The Fall is a film that took a little over four years to make and was filmed in 28 different countries damn near spanning the globe, including India, Argentina, Indonesia, China, Egypt, South Africa, Romania, and the Czech Republic, among others. Much of the film was financed by Tarsem himself and above all seems to be a personal dream project that the director has been conjuring up in his imagination for a long time. Unfortunately the film, like its predecessor, excels in its stunning visual beauty but falls short due to shoddy acting by a cast of no-name players and dialogue that at times is laughable.


It’s a shame that The Fall managed to get bogged down in something as trivial as the script but then again, therein lies the fine line between visually acute music video directors and feature filmmakers–story and substance must be as important as what the viewer sees. The Fall had the potential to be one of the great modern day fairy tales, a wonderful genre that has almost become extinct amongst the slew of Hollywood blockbusters, remakes and super hero adaptations.


ImageTarsem no doubt envisioned The Fall as an extravagant way to transport audiences into the tender imagination of a child–the stuff that the best fairy tales are made of. Technically set “once upon a time” in Los Angeles during World War I, The Fall tells a story of a stunt man whose heart (woman) and body (accident) are broken. Stuck in a hospital bed he finds comfort telling a wild tall tale of bandits and magic to an innocent little Romanian girl who unfolds the story in her mind and for the viewers delight.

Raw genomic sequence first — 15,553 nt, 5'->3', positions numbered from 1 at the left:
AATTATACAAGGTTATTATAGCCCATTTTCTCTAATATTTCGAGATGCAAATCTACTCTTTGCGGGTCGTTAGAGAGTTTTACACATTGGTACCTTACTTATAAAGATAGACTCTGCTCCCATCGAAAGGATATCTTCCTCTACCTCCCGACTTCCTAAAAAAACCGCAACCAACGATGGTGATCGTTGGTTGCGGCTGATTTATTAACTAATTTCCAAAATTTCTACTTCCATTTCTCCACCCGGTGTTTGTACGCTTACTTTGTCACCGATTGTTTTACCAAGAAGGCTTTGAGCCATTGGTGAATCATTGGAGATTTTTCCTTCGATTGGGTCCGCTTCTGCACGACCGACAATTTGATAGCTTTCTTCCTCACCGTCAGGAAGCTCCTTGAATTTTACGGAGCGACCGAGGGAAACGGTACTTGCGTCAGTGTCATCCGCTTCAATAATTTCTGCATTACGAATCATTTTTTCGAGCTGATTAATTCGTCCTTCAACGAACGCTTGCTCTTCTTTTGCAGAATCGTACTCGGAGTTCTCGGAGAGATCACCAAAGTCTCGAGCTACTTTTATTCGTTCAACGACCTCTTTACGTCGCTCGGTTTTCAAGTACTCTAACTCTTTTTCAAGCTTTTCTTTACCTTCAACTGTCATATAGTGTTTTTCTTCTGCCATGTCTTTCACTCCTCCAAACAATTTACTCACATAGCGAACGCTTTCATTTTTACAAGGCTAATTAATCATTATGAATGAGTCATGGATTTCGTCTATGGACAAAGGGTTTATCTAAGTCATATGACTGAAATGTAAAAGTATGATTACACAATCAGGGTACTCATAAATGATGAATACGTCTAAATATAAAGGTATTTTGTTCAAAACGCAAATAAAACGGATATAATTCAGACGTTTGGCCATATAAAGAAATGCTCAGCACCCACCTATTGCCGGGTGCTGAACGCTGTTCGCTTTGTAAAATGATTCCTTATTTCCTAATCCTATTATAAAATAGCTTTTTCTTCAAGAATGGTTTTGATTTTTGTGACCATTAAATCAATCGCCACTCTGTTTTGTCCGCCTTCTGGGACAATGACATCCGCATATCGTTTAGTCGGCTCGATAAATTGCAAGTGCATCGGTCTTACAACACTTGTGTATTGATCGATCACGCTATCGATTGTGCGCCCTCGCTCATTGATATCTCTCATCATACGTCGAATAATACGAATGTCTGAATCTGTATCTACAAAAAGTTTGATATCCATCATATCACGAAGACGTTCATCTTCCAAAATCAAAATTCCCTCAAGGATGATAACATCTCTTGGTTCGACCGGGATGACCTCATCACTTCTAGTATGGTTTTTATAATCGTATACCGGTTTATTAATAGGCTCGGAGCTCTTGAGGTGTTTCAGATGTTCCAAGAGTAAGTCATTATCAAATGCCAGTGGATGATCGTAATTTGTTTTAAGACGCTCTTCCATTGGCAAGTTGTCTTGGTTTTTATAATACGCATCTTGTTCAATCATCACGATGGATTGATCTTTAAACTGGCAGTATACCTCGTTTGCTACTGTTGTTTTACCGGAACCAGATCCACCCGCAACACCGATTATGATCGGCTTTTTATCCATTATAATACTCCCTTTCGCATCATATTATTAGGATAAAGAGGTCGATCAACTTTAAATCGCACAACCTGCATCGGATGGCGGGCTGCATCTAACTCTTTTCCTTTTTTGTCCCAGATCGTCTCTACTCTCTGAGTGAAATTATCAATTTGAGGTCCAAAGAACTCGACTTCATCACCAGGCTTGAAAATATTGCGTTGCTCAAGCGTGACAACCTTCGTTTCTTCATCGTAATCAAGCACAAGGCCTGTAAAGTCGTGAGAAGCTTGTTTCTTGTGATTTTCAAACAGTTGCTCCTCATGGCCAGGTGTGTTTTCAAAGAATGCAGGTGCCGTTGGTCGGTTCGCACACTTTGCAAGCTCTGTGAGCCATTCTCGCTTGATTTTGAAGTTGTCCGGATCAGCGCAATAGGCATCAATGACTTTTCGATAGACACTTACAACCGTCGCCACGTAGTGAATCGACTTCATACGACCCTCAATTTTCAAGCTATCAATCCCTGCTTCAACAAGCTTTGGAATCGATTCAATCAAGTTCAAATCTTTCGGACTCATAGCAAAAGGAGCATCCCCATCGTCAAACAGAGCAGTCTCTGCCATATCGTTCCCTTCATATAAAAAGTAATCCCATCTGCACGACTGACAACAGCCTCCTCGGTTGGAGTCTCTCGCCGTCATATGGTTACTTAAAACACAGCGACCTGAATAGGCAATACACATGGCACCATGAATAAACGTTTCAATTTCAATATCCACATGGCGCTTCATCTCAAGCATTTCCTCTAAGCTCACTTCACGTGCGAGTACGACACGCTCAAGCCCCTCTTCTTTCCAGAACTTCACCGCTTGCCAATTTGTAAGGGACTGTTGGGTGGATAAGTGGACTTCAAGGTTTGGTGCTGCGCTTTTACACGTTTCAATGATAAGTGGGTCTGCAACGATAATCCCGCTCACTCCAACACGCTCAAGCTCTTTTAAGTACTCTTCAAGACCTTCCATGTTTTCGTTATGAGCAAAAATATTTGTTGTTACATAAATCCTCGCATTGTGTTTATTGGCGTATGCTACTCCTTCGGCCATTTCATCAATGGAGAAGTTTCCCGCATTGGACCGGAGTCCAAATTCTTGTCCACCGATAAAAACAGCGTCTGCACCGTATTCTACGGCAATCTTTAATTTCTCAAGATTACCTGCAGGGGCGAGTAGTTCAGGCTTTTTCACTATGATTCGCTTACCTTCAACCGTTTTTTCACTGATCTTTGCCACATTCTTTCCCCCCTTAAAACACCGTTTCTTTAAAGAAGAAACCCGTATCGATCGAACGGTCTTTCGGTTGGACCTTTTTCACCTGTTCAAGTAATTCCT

The story itself is a bit simple, albeit predictable, dealing with fairy tale staples like revenge, love, an evil emperor, and a slew of colorful heroes. Told in the classic “an you were there, and you were there,” Wizard of Oz manner, The Fall is undoubtedly the result of one filmmaker’s nostalgic love of escaping to dazzling worlds via the magic of motion pictures. It has everything going for it and carries the potential to be one the great modern day fairy tales had the director focused more attention on the dialogue and laughable cast.


Watching The Fall is a treat for the eyes and it brings up memories of countless other memorable fairy tales that no matter how they age never cease to electrify the imagination. There are the classics such as, The Wizard of Oz or Rob Reiner’s The Princess Bride to more recent greats like Jean-Pierre Jeunet’s City of Lost Children, Guillermo Del Toro’sPan’s Labyrinth, and Hayao Miyazaki’s Spirited Away (or the equally great Howl’s Moving Castle).


Then there are the early films of Terry Gilliam, particularly Time Bandits and The Adventures of Baron Munchausen, which it’s safe to say influenced Tarsem in terms of brining to life mature tall tales. Gilliam was one of the pioneers of the adult themed fairy tale with films that were eye opening for adults and children alike while maintaining a link to realities of modern life.